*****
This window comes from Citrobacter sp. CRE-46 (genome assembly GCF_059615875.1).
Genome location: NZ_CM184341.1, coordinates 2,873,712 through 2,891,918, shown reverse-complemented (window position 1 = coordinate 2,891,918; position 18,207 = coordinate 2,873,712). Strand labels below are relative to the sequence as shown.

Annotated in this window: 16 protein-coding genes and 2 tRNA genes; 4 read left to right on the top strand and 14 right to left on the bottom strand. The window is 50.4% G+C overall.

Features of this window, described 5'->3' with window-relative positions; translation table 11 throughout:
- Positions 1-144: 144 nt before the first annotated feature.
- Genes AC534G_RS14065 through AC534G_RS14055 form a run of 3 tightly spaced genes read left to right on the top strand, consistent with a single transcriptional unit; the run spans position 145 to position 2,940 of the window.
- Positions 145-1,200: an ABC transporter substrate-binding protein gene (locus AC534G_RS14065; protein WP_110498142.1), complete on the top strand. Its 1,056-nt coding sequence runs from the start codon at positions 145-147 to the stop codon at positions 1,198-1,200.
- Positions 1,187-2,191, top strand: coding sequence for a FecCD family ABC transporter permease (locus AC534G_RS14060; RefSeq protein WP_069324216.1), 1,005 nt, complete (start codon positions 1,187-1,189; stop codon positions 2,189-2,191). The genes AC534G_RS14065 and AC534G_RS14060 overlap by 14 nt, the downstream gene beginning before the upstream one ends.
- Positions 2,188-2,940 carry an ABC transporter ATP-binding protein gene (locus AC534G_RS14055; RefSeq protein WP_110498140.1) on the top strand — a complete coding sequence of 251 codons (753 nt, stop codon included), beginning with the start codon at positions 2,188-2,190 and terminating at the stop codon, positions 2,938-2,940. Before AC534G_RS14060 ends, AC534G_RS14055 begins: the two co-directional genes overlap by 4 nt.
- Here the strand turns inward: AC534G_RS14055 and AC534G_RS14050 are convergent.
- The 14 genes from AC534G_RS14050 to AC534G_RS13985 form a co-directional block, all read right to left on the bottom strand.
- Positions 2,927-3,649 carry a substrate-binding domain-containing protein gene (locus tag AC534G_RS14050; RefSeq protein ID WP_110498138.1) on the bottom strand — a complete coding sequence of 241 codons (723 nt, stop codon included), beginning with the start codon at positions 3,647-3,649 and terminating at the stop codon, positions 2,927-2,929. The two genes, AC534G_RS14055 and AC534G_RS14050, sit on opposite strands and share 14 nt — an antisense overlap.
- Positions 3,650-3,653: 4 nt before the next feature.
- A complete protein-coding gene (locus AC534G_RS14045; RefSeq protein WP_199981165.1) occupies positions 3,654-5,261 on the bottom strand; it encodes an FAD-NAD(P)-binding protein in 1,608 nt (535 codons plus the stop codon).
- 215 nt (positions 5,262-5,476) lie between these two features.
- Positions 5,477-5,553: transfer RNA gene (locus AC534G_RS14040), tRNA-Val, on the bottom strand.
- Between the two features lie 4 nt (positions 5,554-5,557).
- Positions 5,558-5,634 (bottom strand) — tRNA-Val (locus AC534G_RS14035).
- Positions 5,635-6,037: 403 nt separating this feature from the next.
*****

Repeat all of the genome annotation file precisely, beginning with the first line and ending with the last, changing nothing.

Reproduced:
This window comes from Citrobacter sp. CRE-46 (genome assembly GCF_059615875.1).
Genome location: NZ_CM184341.1, coordinates 2,873,712 through 2,891,918, shown reverse-complemented (window position 1 = coordinate 2,891,918; position 18,207 = coordinate 2,873,712). Strand labels below are relative to the sequence as shown.

Annotated in this window: 16 protein-coding genes and 2 tRNA genes; 4 read left to right on the top strand and 14 right to left on the bottom strand. The window is 50.4% G+C overall.

Features of this window, described 5'->3' with window-relative positions; translation table 11 throughout:
- Positions 1-144: 144 nt before the first annotated feature.
- Genes AC534G_RS14065 through AC534G_RS14055 form a run of 3 tightly spaced genes read left to right on the top strand, consistent with a single transcriptional unit; the run spans position 145 to position 2,940 of the window.
- Positions 145-1,200: an ABC transporter substrate-binding protein gene (locus AC534G_RS14065; protein WP_110498142.1), complete on the top strand. Its 1,056-nt coding sequence runs from the start codon at positions 145-147 to the stop codon at positions 1,198-1,200.
- Positions 1,187-2,191, top strand: coding sequence for a FecCD family ABC transporter permease (locus AC534G_RS14060; RefSeq protein WP_069324216.1), 1,005 nt, complete (start codon positions 1,187-1,189; stop codon positions 2,189-2,191). The genes AC534G_RS14065 and AC534G_RS14060 overlap by 14 nt, the downstream gene beginning before the upstream one ends.
- Positions 2,188-2,940 carry an ABC transporter ATP-binding protein gene (locus AC534G_RS14055; RefSeq protein WP_110498140.1) on the top strand — a complete coding sequence of 251 codons (753 nt, stop codon included), beginning with the start codon at positions 2,188-2,190 and terminating at the stop codon, positions 2,938-2,940. Before AC534G_RS14060 ends, AC534G_RS14055 begins: the two co-directional genes overlap by 4 nt.
- Here the strand turns inward: AC534G_RS14055 and AC534G_RS14050 are convergent.
- The 14 genes from AC534G_RS14050 to AC534G_RS13985 form a co-directional block, all read right to left on the bottom strand.
- Positions 2,927-3,649 carry a substrate-binding domain-containing protein gene (locus tag AC534G_RS14050; RefSeq protein ID WP_110498138.1) on the bottom strand — a complete coding sequence of 241 codons (723 nt, stop codon included), beginning with the start codon at positions 3,647-3,649 and terminating at the stop codon, positions 2,927-2,929. The two genes, AC534G_RS14055 and AC534G_RS14050, sit on opposite strands and share 14 nt — an antisense overlap.
- Positions 3,650-3,653: 4 nt before the next feature.
- A complete protein-coding gene (locus AC534G_RS14045; RefSeq protein WP_199981165.1) occupies positions 3,654-5,261 on the bottom strand; it encodes an FAD-NAD(P)-binding protein in 1,608 nt (535 codons plus the stop codon).
- 215 nt (positions 5,262-5,476) lie between these two features.
- Positions 5,477-5,553: transfer RNA gene (locus AC534G_RS14040), tRNA-Val, on the bottom strand.
- Between the two features lie 4 nt (positions 5,554-5,557).
- Positions 5,558-5,634 (bottom strand) — tRNA-Val (locus AC534G_RS14035).
- Positions 5,635-6,037: 403 nt separating this feature from the next.